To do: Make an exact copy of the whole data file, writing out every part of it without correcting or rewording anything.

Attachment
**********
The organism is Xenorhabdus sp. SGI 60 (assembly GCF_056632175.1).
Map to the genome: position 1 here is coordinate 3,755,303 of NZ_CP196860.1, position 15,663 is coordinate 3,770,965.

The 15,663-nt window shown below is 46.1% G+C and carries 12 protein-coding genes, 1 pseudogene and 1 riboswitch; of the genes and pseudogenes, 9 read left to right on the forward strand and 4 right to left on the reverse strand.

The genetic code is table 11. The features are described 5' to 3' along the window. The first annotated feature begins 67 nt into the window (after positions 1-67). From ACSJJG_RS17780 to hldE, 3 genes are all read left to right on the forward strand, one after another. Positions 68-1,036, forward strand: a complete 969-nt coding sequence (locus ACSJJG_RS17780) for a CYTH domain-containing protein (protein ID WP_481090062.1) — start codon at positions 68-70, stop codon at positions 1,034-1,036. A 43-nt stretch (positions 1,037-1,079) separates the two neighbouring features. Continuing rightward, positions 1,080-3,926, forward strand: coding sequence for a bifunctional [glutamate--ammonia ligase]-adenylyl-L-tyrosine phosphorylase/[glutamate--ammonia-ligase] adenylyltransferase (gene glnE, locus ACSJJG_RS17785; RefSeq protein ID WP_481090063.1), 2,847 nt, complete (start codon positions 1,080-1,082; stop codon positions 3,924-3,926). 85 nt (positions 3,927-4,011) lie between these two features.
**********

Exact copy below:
The organism is Xenorhabdus sp. SGI 60 (assembly GCF_056632175.1).
Map to the genome: position 1 here is coordinate 3,755,303 of NZ_CP196860.1, position 15,663 is coordinate 3,770,965.

The 15,663-nt window shown below is 46.1% G+C and carries 12 protein-coding genes, 1 pseudogene and 1 riboswitch; of the genes and pseudogenes, 9 read left to right on the forward strand and 4 right to left on the reverse strand.

The genetic code is table 11. The features are described 5' to 3' along the window. The first annotated feature begins 67 nt into the window (after positions 1-67). From ACSJJG_RS17780 to hldE, 3 genes are all read left to right on the forward strand, one after another. Positions 68-1,036, forward strand: a complete 969-nt coding sequence (locus ACSJJG_RS17780) for a CYTH domain-containing protein (protein ID WP_481090062.1) — start codon at positions 68-70, stop codon at positions 1,034-1,036. A 43-nt stretch (positions 1,037-1,079) separates the two neighbouring features. Continuing rightward, positions 1,080-3,926, forward strand: coding sequence for a bifunctional [glutamate--ammonia ligase]-adenylyl-L-tyrosine phosphorylase/[glutamate--ammonia-ligase] adenylyltransferase (gene glnE, locus ACSJJG_RS17785; RefSeq protein ID WP_481090063.1), 2,847 nt, complete (start codon positions 1,080-1,082; stop codon positions 3,924-3,926). 85 nt (positions 3,927-4,011) lie between these two features.